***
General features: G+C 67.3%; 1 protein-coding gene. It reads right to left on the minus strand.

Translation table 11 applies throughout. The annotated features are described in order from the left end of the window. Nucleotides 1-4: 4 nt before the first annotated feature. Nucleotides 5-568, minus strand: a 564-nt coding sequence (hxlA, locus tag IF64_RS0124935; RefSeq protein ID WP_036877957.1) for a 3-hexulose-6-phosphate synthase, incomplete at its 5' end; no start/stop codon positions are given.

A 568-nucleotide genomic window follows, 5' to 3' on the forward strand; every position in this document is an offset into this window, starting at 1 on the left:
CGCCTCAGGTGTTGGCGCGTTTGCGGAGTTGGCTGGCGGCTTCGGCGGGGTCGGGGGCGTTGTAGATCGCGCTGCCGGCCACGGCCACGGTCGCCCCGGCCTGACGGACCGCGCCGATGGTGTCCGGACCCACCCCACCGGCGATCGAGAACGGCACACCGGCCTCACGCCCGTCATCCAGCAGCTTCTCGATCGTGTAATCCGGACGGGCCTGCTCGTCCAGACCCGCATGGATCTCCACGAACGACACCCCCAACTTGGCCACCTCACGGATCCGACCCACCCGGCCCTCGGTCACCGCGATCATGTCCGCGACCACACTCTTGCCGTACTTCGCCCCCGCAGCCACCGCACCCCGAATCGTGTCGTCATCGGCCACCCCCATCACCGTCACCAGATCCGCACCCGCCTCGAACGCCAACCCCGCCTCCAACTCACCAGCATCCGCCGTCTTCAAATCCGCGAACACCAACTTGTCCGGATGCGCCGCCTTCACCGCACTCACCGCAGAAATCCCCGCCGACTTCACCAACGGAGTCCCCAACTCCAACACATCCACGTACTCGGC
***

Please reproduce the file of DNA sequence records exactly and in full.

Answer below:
General features: G+C 67.3%; 1 protein-coding gene. It reads right to left on the minus strand.

Translation table 11 applies throughout. The annotated features are described in order from the left end of the window. Nucleotides 1-4: 4 nt before the first annotated feature. Nucleotides 5-568, minus strand: a 564-nt coding sequence (hxlA, locus tag IF64_RS0124935; RefSeq protein ID WP_036877957.1) for a 3-hexulose-6-phosphate synthase, incomplete at its 5' end; no start/stop codon positions are given.

A 568-nucleotide genomic window follows, 5' to 3' on the forward strand; every position in this document is an offset into this window, starting at 1 on the left:
CGCCTCAGGTGTTGGCGCGTTTGCGGAGTTGGCTGGCGGCTTCGGCGGGGTCGGGGGCGTTGTAGATCGCGCTGCCGGCCACGGCCACGGTCGCCCCGGCCTGACGGACCGCGCCGATGGTGTCCGGACCCACCCCACCGGCGATCGAGAACGGCACACCGGCCTCACGCCCGTCATCCAGCAGCTTCTCGATCGTGTAATCCGGACGGGCCTGCTCGTCCAGACCCGCATGGATCTCCACGAACGACACCCCCAACTTGGCCACCTCACGGATCCGACCCACCCGGCCCTCGGTCACCGCGATCATGTCCGCGACCACACTCTTGCCGTACTTCGCCCCCGCAGCCACCGCACCCCGAATCGTGTCGTCATCGGCCACCCCCATCACCGTCACCAGATCCGCACCCGCCTCGAACGCCAACCCCGCCTCCAACTCACCAGCATCCGCCGTCTTCAAATCCGCGAACACCAACTTGTCCGGATGCGCCGCCTTCACCGCACTCACCGCAGAAATCCCCGCCGACTTCACCAACGGAGTCCCCAACTCCAACACATCCACGTACTCGGC